How will the Synod resonate with a typical parish? There is of course no such thing as a typical parish, so I can only really reflect on my own experiences of parish life.
The first thing that should be clear is that while many Catholics, particularly those in the upper age brackets, are married, that is to say, have been married in Church, there are many other couples, usually, but not always, in the younger age bracket, who do not fall into this category.
Of this latter group, some are married in register offices but could be married canonically, but see no reason to do so, even though their parish priest may have urged them to do so. Some couples are not married and have never been married, and see no reason to change, again, even though their parish priest may have raised the issue of marriage with them. Some are in second unions. Some would like to get married, but, sadly for them, are living with partners who decline to marry them.
In most parishes, unless the Church is a fine building, there are few marriages solemnised. When one looks through a baptism register, one is struck by the way that about half the baptised go on to get confirmed, but hardly any of them are married in Church. (For those who don’t know, the parish of baptism has to be informed of marriages, and to note them in the register.)
We all know that marriage is in severe decline in Britain; and the Catholic Church shows a similar decline. There is no firm evidence that I have come across that shows Catholics to be much different from their fellow non-religious citizens when it comes to marriage.
Needless to say, people who are in objectively sinful situations are approaching the Blessed Sacrament. They must be aware of the Church’s teaching on this matter, but they have made up their own minds on this matter.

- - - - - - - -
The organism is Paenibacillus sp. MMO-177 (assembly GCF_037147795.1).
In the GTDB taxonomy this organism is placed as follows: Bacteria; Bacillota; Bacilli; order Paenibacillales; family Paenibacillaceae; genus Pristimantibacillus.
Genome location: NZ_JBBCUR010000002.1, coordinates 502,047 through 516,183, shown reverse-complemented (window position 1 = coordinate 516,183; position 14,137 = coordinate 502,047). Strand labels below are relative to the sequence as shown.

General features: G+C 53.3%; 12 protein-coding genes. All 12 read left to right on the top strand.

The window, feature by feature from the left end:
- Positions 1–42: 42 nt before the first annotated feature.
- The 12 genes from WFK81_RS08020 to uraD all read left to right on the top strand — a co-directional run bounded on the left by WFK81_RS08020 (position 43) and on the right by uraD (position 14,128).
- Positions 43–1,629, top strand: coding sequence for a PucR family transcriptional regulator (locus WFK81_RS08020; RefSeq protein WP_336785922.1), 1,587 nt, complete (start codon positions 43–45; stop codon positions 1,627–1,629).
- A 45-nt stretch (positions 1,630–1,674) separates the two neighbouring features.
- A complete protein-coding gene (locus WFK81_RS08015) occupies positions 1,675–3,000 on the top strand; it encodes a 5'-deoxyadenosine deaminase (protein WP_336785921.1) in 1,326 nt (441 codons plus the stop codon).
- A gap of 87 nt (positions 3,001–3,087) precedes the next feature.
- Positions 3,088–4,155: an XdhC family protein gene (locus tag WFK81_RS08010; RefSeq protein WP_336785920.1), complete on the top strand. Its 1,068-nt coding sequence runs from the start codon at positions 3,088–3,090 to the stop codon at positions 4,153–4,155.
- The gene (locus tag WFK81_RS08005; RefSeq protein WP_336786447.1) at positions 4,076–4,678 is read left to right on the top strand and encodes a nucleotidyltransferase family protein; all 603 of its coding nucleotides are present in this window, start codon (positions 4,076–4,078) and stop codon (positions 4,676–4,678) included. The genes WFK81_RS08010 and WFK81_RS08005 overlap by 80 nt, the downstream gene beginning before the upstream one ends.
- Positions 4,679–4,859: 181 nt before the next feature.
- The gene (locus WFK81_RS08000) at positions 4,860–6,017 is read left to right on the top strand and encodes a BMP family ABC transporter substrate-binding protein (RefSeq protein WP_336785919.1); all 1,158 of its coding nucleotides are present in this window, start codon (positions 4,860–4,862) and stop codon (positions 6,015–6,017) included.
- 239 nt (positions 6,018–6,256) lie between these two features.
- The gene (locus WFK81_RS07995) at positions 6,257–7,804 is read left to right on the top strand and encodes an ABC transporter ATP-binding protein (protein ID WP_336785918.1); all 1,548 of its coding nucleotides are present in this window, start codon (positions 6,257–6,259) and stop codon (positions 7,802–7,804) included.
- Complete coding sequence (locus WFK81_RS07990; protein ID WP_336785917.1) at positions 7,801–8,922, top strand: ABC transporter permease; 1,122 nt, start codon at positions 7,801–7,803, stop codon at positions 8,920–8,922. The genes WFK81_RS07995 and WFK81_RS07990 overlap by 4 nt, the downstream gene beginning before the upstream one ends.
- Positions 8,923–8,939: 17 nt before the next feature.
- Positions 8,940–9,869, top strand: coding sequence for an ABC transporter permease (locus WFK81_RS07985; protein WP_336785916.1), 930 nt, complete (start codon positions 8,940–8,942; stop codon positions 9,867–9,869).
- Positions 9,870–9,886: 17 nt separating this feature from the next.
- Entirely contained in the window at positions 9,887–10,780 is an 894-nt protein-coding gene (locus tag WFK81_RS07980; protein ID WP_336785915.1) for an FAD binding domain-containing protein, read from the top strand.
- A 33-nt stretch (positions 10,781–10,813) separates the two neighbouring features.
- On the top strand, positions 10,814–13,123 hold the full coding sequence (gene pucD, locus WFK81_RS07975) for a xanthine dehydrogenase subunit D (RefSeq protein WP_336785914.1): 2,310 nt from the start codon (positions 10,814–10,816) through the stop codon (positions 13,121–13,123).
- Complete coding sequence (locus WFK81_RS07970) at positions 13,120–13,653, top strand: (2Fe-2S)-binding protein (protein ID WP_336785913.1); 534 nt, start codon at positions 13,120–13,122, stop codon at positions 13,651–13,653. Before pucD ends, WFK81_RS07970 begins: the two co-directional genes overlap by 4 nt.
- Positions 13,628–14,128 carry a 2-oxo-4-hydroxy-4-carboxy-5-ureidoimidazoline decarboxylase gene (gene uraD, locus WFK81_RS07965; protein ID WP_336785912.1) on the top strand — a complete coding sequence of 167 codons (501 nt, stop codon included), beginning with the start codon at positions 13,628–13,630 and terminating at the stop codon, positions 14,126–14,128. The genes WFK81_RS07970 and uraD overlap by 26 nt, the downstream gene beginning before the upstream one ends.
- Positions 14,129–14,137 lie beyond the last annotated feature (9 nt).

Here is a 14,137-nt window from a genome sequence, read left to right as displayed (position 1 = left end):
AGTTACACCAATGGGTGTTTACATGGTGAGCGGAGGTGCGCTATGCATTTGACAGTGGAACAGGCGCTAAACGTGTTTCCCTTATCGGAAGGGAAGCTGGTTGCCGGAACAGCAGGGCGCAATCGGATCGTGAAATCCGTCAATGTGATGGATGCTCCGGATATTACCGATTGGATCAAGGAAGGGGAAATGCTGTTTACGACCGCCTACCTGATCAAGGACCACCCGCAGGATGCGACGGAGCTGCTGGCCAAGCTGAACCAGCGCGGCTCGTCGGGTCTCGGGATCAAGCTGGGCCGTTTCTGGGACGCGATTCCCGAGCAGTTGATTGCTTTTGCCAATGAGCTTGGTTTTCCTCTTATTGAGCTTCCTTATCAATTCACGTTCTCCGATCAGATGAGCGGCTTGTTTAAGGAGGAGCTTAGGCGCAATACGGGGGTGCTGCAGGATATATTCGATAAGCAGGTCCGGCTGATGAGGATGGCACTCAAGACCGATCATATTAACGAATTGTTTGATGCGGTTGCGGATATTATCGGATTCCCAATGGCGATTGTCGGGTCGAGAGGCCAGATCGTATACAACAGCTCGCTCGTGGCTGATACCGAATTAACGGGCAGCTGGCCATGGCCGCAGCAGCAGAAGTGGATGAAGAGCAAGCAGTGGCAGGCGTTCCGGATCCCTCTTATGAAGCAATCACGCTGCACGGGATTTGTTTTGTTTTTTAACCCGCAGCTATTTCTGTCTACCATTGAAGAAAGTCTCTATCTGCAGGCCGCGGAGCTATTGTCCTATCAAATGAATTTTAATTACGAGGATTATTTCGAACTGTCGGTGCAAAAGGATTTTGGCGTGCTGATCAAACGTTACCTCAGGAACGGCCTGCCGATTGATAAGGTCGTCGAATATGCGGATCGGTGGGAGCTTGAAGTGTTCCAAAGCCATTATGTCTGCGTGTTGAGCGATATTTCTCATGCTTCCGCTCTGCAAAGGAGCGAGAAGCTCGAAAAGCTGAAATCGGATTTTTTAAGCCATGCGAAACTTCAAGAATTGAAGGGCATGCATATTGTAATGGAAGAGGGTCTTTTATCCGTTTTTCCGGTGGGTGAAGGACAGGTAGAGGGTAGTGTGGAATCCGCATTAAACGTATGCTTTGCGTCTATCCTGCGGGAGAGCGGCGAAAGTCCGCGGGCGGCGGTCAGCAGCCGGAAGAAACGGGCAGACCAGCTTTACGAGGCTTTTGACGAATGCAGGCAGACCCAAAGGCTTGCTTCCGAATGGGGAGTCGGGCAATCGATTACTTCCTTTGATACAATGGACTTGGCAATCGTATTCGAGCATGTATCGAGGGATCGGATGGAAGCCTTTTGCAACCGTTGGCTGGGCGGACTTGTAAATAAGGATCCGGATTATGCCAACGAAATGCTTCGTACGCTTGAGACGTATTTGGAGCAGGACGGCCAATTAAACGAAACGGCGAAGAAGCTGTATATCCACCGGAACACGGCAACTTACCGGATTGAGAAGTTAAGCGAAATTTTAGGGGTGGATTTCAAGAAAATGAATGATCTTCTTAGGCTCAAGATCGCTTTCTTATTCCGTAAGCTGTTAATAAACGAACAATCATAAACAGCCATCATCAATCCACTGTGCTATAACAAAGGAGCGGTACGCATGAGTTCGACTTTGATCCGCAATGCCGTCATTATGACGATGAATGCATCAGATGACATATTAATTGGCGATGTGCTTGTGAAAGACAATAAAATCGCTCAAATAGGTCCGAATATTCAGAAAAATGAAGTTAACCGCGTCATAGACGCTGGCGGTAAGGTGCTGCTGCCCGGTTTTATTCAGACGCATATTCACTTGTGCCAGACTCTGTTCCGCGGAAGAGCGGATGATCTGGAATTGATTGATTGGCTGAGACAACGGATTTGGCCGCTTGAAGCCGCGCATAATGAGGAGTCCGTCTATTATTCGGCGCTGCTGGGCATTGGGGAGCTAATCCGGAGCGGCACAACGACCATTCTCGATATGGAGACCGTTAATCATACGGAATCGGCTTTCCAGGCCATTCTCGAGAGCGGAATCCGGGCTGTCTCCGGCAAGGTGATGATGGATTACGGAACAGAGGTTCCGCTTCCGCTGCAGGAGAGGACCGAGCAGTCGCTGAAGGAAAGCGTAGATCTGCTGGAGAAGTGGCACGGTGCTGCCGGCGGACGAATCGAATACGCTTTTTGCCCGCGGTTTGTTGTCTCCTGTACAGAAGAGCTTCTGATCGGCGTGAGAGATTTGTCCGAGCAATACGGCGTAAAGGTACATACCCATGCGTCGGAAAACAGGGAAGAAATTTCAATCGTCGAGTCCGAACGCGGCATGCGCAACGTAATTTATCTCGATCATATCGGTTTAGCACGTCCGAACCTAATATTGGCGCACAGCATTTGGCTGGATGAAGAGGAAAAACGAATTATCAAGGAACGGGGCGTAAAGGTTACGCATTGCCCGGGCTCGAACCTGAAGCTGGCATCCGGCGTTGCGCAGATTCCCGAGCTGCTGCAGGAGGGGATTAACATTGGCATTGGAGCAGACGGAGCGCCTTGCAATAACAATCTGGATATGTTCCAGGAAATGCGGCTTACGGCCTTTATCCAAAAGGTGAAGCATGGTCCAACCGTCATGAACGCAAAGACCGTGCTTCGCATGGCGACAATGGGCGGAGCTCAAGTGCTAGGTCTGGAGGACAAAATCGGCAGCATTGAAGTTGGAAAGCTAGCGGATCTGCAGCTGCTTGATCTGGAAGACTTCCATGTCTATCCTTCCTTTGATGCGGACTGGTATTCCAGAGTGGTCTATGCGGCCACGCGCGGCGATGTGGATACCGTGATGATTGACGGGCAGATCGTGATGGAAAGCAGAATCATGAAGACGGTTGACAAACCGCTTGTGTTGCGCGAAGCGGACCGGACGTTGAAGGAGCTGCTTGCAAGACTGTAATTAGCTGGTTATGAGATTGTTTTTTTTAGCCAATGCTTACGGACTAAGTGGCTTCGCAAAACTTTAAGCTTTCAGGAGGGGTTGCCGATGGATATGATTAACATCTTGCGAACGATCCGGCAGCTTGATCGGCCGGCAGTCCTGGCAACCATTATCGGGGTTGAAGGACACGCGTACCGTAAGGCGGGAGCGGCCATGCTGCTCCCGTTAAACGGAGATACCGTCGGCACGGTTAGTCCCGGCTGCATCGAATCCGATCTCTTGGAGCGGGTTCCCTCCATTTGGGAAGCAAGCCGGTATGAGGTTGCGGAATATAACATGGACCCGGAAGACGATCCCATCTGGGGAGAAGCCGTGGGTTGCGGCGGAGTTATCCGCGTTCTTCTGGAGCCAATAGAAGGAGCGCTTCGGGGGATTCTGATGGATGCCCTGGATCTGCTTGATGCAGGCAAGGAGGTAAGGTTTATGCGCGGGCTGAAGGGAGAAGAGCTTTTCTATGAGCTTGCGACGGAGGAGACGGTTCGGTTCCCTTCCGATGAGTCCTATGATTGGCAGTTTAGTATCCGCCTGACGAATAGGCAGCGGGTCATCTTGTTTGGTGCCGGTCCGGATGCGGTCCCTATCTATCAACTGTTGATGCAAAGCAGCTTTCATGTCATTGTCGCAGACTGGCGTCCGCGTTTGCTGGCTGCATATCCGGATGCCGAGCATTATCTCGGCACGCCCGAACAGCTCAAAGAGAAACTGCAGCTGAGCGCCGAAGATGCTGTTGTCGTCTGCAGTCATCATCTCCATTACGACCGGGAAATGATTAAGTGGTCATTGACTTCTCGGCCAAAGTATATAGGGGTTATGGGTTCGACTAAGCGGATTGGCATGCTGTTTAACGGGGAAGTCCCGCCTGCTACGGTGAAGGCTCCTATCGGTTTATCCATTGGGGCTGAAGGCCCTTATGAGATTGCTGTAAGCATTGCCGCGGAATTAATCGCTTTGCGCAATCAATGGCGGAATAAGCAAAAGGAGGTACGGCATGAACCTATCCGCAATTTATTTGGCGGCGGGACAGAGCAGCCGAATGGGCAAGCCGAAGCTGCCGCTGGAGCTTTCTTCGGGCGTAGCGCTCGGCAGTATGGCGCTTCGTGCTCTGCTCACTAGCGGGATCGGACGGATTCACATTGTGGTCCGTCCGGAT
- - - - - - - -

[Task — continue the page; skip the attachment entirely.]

Given the current situation, should we relax the rules?
Church law should model a Church that is there to lead the world, not to follow where the world leads. Many in this country have lost faith in marriage. There is a real risk that marriage may effectively die out in Britain. Indeed, in some parts of the country it already has. A society without marriage will not remain a society for long.
As marriage withers in Britain, things will get worse, but they must eventually get better as people rediscover marriage. And marriage is what they will rediscover after wandering all over the landscape of ideas, because there is no true substitute for marriage. It is God’s invention, after all; it may not be perfect, because we are imperfect, but it is a better than any other arrangement that we can come up with. As the chap in the cartoon says: “If you know a better shell hole, go to it.” Now, the darkest hour that comes before the dawn, now is not the time to give up on our bimillenial faith in marriage.
Can the Synod do anything to help marriage? After all, that is its aim, one hopes. It can certainly tackle the following major challenges that the Church faces today, which I list for the sake of convenience. There may of course be others.
• The Synod can suggest new ways of talking about marriage and communicating the eternal verities about marriage and human nature.
• The Synod can suggest a new approach to marriage preparation, which, as has been observed, needs to start at birth.
• The Synod can pioneer some sort of Catholic programme of sexual education for the young for use in Catholic schools and parishes.
• The Synod can try and discover ways of helping those who are married stay married.
• The Synod needs to stress healing for all those damaged by negative experiences of family life.
It is, I am first to admit, quite a shopping list, and hardly a complete one. On these and other fronts, the Synod could do some good. As for the Kasper proposal, it should be clear where I stand on that.
If the synod lets divorce in by the backdoor, it will be a catastrophe for the Church; part two of Fr Lucie-Smith’s focus on October’s synod
Podcast: Fr Mark Drew and Madeleine Teahan discuss what’s really going to happen at the synod on the family
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